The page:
Atiku Abubakar was just coming of age when Nigeria gained its independence in 1960. Now 76, having lived through civil war and military rule, he fears that “the younger generation of politicians who are going to succeed us are losing that pan-Nigeria philosophy – they never got exposed to other parts of the country.”
He contrasts this with his own journey. “I grew up in the north, but joined the federal service, [which] enabled me to walk in all parts of the country, mostly in the south. Because of that, I was able to build bridges, [make] friends and so on. I never knew I was going to join politics.”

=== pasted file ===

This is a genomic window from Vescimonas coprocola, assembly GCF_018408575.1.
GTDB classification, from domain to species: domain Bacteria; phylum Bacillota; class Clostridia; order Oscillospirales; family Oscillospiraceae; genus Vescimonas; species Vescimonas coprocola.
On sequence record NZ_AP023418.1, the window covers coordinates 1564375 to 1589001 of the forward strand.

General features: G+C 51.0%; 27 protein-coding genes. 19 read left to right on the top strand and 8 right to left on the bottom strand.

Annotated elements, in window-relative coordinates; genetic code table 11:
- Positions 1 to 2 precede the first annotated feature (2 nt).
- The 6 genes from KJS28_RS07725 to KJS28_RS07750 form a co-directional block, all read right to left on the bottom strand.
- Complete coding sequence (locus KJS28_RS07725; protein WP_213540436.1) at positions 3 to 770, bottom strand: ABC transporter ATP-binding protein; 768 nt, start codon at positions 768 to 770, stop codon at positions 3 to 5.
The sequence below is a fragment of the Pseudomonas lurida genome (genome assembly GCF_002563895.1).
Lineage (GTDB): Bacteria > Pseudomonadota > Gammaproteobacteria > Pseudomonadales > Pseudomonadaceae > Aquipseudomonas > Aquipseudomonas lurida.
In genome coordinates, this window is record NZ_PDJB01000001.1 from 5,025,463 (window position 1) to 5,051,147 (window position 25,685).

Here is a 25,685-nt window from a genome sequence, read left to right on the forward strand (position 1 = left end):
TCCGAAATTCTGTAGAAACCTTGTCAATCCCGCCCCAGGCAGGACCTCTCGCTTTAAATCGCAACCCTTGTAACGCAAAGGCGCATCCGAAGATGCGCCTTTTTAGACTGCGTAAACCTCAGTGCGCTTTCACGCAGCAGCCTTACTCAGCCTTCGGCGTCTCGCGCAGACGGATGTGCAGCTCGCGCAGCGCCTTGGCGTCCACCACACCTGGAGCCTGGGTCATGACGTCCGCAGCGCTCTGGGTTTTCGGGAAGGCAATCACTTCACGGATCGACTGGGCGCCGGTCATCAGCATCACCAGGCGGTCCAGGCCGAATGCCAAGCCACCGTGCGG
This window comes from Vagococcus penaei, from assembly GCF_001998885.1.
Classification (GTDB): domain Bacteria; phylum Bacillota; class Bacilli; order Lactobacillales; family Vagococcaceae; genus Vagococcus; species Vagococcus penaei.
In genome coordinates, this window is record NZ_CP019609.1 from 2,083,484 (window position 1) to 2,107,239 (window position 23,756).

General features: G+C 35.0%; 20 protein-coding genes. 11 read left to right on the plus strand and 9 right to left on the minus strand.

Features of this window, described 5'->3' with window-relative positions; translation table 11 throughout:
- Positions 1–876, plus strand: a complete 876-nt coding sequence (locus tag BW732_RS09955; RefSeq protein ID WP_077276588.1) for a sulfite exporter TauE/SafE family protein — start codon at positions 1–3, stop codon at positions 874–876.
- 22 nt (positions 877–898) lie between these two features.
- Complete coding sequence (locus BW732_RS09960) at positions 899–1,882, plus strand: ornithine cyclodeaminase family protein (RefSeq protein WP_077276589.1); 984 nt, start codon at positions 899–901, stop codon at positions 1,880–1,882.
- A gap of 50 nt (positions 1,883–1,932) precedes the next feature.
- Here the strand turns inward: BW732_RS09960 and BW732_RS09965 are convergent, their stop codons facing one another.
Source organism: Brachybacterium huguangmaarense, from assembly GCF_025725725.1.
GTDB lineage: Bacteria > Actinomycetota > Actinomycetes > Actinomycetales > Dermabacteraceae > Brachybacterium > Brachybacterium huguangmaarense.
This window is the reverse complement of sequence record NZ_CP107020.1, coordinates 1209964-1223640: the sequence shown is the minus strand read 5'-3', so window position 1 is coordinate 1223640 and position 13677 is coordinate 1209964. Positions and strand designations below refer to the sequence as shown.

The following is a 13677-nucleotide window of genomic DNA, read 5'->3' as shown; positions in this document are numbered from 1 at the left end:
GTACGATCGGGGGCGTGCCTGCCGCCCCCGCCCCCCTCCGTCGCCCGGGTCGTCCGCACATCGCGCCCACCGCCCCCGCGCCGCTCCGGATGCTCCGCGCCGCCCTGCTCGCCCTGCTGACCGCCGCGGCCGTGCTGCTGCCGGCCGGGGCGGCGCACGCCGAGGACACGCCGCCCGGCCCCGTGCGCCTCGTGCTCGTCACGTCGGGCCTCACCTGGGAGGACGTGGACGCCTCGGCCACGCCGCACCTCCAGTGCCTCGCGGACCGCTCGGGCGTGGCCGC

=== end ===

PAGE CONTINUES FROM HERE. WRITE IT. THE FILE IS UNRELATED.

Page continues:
His political mentor, the late Shehu Yar’Adua (Nigeria’s de facto vice president during military rule from 1976-1979), was a similarly well-travelled operator. “He was one of those Nigerians who had a proper understanding of the country,” says Atiku.
Yar’Adua’s politically active family
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